Queen Kaahumanu School’s EL Program strives to provide students with supplementary learning opportunities that are based on their needs and allow them to strive toward achievement of academic standards. When planning areas of study, the program takes into account:
-The student’s background, needs, strengths, and goals;
-The different philosophies on language/culture learning;
-The research-based methods on improving communication skills (listening, speaking, reading, writing, and understanding), basic life skills, higher order thinking skills, and content area knowledge/skills;
-The grade level and WIDA standards;
-The various instructional groupings that will maximize learning (one to one, small group, large group, teacher to student, student to student, and individual;
-The language learning strategies students will need as they become independent learners.
Students serviced by the EL Program will be provided language lessons focusing on the communication skills of listening, speaking, reading, writing, and understanding incorporating a variety of techniques used in language and basic skills instruction. Research-based materials will be used to provide meaningful learning experiences for the student. The integration of literature and technology will also be used.
Eligibility for participation in the EL Program is determined when students register at the school. On arrival at the school, the office clerk assists with the completion of the SIS-10 form. If items 19a, 19b, or 20 indicate a language other that English, the clerk notifies the EL Program coordinator. Potential EL students are assessed according to program guidelines with the World-Class Instructional Design and Assessment (WIDA) Assessing Comprehension and Communication in English State-to-State (ACCESS) for English Language Learners Placement Test (W-APT). (The Kindergarten level is called the KW-APT.) and the Native Language Proficiency (NLP) Test. The NLP is administered to students who fall into the Non-English Proficient (NEP) category. (Previously, the Pre Language Assessment Scales (LAS) and the LAS-Oral/Read/Write were used as placement tests. The state transitioned into a new assessment, the LAS-Links Test, that replaced these versions of the LAS. All EL Program students were administered the new assessment in April 2006 to establish baseline data.) In February 2010, the state replaced the LAS Links Placement Test with the World-Class Instructional Design and Assessment (WIDA) Assessing Comprehension and Communication in English State-to-State (ACCESS) for English Language Learners Placement Test (W-APT). (The Kindergarten level is called the KW-APT.) Results of those tests determine the students language proficiency categories and types of service required. Students who do not initially meet mainstream requirements are assigned one of the following EL categories:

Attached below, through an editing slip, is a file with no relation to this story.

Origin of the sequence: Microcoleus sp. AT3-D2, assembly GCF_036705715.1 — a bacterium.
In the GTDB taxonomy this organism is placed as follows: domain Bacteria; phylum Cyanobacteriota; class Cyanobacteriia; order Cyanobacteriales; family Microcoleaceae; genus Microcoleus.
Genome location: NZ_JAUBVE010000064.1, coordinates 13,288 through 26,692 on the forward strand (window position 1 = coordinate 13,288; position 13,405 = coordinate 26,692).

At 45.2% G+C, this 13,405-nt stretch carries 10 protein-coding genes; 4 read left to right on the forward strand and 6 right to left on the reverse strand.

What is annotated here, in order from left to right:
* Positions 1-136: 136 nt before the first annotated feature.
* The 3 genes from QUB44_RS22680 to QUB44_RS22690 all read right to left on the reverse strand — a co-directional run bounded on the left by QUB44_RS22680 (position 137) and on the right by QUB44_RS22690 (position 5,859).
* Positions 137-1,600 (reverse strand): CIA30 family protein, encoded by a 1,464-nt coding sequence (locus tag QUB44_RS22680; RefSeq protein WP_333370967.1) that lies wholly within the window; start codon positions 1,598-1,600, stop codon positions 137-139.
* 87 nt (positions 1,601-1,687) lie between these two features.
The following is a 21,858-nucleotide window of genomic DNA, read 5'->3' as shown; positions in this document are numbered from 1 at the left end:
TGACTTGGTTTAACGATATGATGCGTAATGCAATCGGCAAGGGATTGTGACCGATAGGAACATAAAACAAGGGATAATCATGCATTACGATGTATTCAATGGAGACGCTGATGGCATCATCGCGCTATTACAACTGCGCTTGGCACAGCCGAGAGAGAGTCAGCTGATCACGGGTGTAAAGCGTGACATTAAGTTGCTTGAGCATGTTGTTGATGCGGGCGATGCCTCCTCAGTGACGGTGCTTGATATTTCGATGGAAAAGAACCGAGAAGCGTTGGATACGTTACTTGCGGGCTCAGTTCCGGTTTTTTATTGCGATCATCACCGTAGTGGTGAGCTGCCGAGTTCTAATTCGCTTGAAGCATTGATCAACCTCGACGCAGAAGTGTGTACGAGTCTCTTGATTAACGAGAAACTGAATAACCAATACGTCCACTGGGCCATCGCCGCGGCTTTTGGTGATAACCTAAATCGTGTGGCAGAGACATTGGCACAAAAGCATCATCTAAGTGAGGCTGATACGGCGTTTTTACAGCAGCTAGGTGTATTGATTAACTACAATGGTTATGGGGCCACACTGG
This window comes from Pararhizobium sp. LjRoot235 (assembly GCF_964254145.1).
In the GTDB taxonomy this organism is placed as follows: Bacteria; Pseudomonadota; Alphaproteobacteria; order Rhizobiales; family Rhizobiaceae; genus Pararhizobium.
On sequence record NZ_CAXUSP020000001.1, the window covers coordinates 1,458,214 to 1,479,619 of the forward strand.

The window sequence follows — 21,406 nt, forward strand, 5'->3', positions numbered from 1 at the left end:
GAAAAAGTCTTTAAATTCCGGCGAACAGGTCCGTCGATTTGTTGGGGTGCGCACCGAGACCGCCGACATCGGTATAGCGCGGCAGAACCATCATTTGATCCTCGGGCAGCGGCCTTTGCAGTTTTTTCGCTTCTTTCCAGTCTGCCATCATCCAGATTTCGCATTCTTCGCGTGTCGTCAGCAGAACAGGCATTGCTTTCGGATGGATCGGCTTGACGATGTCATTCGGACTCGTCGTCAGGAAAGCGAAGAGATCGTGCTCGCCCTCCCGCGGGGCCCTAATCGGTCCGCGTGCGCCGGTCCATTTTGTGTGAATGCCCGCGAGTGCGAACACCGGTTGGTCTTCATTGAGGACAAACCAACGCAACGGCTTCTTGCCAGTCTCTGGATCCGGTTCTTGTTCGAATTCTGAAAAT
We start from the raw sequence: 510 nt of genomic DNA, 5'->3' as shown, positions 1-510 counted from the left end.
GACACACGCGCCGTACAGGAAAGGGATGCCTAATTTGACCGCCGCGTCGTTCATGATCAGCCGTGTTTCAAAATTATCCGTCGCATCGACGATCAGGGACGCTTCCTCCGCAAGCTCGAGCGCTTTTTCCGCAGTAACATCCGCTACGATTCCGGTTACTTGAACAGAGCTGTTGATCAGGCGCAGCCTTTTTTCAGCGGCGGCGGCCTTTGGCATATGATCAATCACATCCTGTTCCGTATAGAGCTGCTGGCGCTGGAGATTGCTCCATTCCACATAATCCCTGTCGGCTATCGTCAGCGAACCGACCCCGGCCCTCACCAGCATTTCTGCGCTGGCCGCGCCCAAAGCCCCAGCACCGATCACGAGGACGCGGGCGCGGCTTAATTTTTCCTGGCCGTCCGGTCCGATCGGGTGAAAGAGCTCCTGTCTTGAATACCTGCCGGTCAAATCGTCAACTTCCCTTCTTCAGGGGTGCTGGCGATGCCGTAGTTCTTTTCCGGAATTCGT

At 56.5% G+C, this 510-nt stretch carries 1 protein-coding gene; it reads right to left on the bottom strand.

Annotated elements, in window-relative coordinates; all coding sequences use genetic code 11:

- Non-English Proficient (NEP
- Limited English Proficient (LEP)
- Functionally English Proficient (FEP)
If the student qualifies for EL based on the test results, appropriate supplementary services are determined according to the students EL category. Services are determined based on the guidelines in the State of Hawaii's EL Program Manual, formerly called the Identification, Assessment, and Programming System (IAPS) manual.
All identified EL Program students are tested once during the annual assessment window to measure progress made in the language domains of listening, speaking, reading, writing, and comprehension/understanding. The state-identified English language proficiency test, the WIDA ACCESS Test, is used for annual assessment.
Upon reassessment, students who receive a test score indicating a high level of English language proficiency may be mainstreamed from receiving direct program services and put on monitoring status to ensure that they are making satisfactory progress in their regular classes.
Queen Kaahumanu School's EL Program has a parent involvement component, "Beyond Open House". It is the program's belief that the school and the home must work together to support the child if the goal of positive student achievement is to be realized. The program provides parents a variety of opportunities to participate in informational meetings, hands on workshops, and other activities to gain knowledge and skills as they strive toward this goal.
Queen Kaahumanu School's EL Program believes that professional development of both ELL and regular school staff members is important. A variety of professional development activities including the EL Learning Team, EL PDERI courses, and EL online discussion group, are/were available to staff members.
NEW STUDENT SUPPORT CENTER (NSSC):
RATIONALE: There is a growing influx of students who are immigrants and/or limited English proficient that are ill equipped for school. These students come from very different (some with less formal) school environments, which make it hard for them to adjust. Many of them are not prepared for inclusion in the regular classroom upon enrollment due to their lack of language, academic, cultural, and social skills.
CONCERN: Federal law requires access to a free and appropriate public education for all students regardless of their language, academic, and cultural status. When these students are placed in the regular program with no transitional support, a question of educational equity may arise.
PROPOSAL: Set up a “new student support center” (based on the concept of a “newcomer center”) aimed at easing the transition of immigrant students/English language learners into the public school system.